How to apply for an allotment

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If you’re interested in growing your own produce, look no further than an allotment, the benefits of which extend far beyond a simple plot of land

Whether it's to meet people in your local community, to access useful knowledge on growing your own produce or to simply enjoy the outdoors through an ongoing project, running an allotment is a rewarding experience worth considering. But how easy is it to apply for one?

Dating back as far as Anglo Saxon times, the some 330,000 allotment plots across the UK have a long history that you could become a part of. Here we’ve taken a look at some of the factors you should consider when applying for an allotment. From the costs and time involved to the different types of allotment available, we’ve weighed up the pros and cons to help you make an informed decision before you raid the shed for your trowel.

And If you’re looking for some further inspiration for your allotment or green space, why not join our exclusive Boundless Gardening Group.  This group brings together members with an interest in growing and gardening, providing a supportive and collaborative environment where members can share tips and advice on the topic. Click here to find out more.

What is an allotment?

aerial view of allotments

Allotments are small plots of land rented to individuals by private or public sector landlords for the purpose of producing fruit, vegetables, and flowers. While there is no strictly fixed size, a normal allotment will generally measure approximately 10 rods (or poles, an ancient Anglo Saxon form of measurement), which is comparable to 250 square metres, or the size of a doubles tennis court. Requiring regular maintenance, allotments are typically run by people in the local area, with gardening equipment stored in secure on-site shed negating the need to drive to the location and reducing the carbon footprint of the site.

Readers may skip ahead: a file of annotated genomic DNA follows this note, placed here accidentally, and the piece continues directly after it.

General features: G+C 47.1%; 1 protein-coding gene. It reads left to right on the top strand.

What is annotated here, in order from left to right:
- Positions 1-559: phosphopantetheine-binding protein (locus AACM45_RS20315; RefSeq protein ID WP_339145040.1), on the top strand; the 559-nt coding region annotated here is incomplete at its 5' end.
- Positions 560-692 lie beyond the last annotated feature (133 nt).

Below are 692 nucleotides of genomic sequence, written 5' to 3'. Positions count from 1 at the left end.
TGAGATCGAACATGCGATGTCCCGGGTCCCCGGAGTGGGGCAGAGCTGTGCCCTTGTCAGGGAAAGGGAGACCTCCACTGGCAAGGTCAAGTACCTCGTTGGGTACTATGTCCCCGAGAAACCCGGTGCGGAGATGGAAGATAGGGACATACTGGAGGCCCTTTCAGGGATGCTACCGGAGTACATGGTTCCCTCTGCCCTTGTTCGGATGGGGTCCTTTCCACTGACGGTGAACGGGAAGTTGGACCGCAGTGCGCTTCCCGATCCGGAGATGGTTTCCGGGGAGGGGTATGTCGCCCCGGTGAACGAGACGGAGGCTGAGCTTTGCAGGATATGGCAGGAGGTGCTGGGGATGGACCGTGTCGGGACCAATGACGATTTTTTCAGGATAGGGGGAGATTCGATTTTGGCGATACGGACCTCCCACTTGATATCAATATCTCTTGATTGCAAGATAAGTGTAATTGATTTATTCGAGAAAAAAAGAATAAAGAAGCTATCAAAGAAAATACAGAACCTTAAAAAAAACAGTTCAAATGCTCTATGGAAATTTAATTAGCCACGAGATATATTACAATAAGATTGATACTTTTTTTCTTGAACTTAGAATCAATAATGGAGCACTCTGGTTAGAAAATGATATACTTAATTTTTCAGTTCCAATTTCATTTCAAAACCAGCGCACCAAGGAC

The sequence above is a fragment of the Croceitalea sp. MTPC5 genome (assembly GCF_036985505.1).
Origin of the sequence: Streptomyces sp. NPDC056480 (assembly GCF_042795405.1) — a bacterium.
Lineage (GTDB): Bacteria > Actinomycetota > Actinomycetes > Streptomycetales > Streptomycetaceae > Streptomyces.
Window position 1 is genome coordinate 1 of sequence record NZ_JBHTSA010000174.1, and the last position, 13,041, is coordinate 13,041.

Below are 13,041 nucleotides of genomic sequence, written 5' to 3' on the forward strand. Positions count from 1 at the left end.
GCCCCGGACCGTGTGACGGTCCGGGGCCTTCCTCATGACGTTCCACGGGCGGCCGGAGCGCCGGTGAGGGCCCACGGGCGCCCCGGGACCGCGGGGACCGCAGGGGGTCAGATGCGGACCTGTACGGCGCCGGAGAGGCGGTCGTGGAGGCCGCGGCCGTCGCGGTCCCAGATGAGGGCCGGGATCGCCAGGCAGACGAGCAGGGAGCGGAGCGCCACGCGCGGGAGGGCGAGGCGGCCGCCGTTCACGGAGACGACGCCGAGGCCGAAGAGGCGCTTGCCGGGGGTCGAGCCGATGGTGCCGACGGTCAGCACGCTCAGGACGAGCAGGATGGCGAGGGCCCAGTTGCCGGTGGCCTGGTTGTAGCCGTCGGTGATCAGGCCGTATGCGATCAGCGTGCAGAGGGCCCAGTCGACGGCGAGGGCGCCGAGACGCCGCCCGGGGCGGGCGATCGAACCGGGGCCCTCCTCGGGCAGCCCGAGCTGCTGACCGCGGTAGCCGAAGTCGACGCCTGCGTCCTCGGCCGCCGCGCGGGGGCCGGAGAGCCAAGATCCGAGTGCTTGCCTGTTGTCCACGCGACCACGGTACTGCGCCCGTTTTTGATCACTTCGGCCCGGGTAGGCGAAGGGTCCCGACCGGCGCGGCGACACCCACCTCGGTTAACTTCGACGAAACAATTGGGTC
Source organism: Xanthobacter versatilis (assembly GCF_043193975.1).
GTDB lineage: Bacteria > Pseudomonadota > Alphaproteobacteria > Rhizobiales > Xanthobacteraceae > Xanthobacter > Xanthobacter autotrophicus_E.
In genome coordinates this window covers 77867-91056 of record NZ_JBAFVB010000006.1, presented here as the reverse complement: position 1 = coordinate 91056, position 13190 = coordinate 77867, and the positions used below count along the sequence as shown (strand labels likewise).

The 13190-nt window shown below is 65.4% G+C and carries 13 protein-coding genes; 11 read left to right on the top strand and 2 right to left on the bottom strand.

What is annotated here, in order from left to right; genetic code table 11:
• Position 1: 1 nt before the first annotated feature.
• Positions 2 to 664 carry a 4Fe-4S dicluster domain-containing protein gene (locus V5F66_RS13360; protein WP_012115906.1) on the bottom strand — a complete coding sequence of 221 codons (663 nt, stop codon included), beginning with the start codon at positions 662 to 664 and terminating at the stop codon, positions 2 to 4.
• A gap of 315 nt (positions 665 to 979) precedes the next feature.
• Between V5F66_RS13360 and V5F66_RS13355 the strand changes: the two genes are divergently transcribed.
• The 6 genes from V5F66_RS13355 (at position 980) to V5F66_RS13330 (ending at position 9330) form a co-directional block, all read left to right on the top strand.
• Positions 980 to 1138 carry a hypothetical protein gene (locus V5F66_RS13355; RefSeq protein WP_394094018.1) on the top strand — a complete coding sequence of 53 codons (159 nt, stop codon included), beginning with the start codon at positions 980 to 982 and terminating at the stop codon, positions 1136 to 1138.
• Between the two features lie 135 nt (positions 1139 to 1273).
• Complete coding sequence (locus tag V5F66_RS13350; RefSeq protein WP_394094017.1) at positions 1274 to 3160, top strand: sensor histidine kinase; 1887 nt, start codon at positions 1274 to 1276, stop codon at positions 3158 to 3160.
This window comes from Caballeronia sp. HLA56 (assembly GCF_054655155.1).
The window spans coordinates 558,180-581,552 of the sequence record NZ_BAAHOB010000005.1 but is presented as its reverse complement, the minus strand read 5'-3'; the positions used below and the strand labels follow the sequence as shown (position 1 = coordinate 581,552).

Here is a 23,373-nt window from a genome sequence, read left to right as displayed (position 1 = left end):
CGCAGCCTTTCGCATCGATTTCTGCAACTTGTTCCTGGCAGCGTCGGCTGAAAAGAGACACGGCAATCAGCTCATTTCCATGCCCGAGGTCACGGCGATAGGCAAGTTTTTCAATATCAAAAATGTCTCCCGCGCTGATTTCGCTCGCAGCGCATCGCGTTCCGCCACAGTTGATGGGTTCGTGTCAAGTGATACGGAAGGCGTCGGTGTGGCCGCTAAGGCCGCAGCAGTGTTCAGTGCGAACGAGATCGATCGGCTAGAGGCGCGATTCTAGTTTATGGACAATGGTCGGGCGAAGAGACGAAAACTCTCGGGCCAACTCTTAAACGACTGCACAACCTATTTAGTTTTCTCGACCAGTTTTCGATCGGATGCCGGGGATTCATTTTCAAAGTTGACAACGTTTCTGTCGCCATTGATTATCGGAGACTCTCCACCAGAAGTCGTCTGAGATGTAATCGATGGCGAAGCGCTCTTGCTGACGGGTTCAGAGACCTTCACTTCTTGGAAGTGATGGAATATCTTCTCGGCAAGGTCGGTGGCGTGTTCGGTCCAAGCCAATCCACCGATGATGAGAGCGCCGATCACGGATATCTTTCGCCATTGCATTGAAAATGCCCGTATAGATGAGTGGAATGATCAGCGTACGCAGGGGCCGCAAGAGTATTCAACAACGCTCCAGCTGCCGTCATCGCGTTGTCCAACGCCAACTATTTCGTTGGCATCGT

What types of allotments are there?

group of people working on urban allotment

There are three main kinds of allotments, each with its own set of rules: 

If you wish to rent an allotment on a permanent basis, a statutory allotment is likely the best option. These are owned by local governments and cannot be sold or used for any other purpose without the Secretary of State for Communities and Local Government's permission. This means that as long as you actively utilise and care for your allotment, it is unlikely that it will ever be sold or taken over by a new renter.

Temporary allotments are likewise held by the local council, but these are not protected from being sold, making them much less secure than statutory plots. So, if you don't want to risk losing your allotment, it's advisable to avoid these where possible.

Some private landowners also own private allotments and opt to rent them out. These plots are not affiliated with the council in any way and are fully run under the landowner's authority and discretion. So, once again, you face the danger of losing your plot if the owner decides to use it themselves or sell it on to someone else.

How much does it cost?

box of produce from an allotment

The cost of an allotment can vary based on a number of different factors including the size of the plot, how much water was used at the site the previous year, and how far you live from it. The average price will typically fall somewhere between £20 and £100 per year. 

Some local authorities provide sizable discounts to adults over the age of 60. You may also be eligible for a discount if you take on an overgrown plot or receive benefits. Because each authority has different criteria, it's worthwhile investigating directly with your local council to see whether you qualify for a discount.

Finally, if you haven’t got it already, you'll also need to factor in the cost of any tools you’ll need to assist you in the care of your allotment, such as shovels, trowels, rakes and watering equipment. 

How to apply for an allotment

woman using tablet in allotment

Applying for an allotment is a fairly simple process. If you wish to apply for a council-owned statutory plot (the most secure kind of plot), you must first contact your local council. It's important to note that there are usually waiting lists for most allotments, and that waiting times can be particularly lengthy in more urbanised areas. But, the sooner you get your name on the list, the faster you will move up the queue.

Enter your postcode on the Government's Apply for an allotment website to find out which allotments are available in your area, how much they cost, and how to contact your local council about them.

When making a decision about which allotment to apply for, do your homework and find out whether the site offers the amenities you want, such as water, storage buildings, compost, and toilets. It's also a good idea to consider the size of your plot realistically, based on what you can manage. Clearing and maintaining a plot can be extremely taxing, and many plot tenants only discover the true size of their plot after digging it over. If you want something smaller, some local authorities offer allotments in half sizes.

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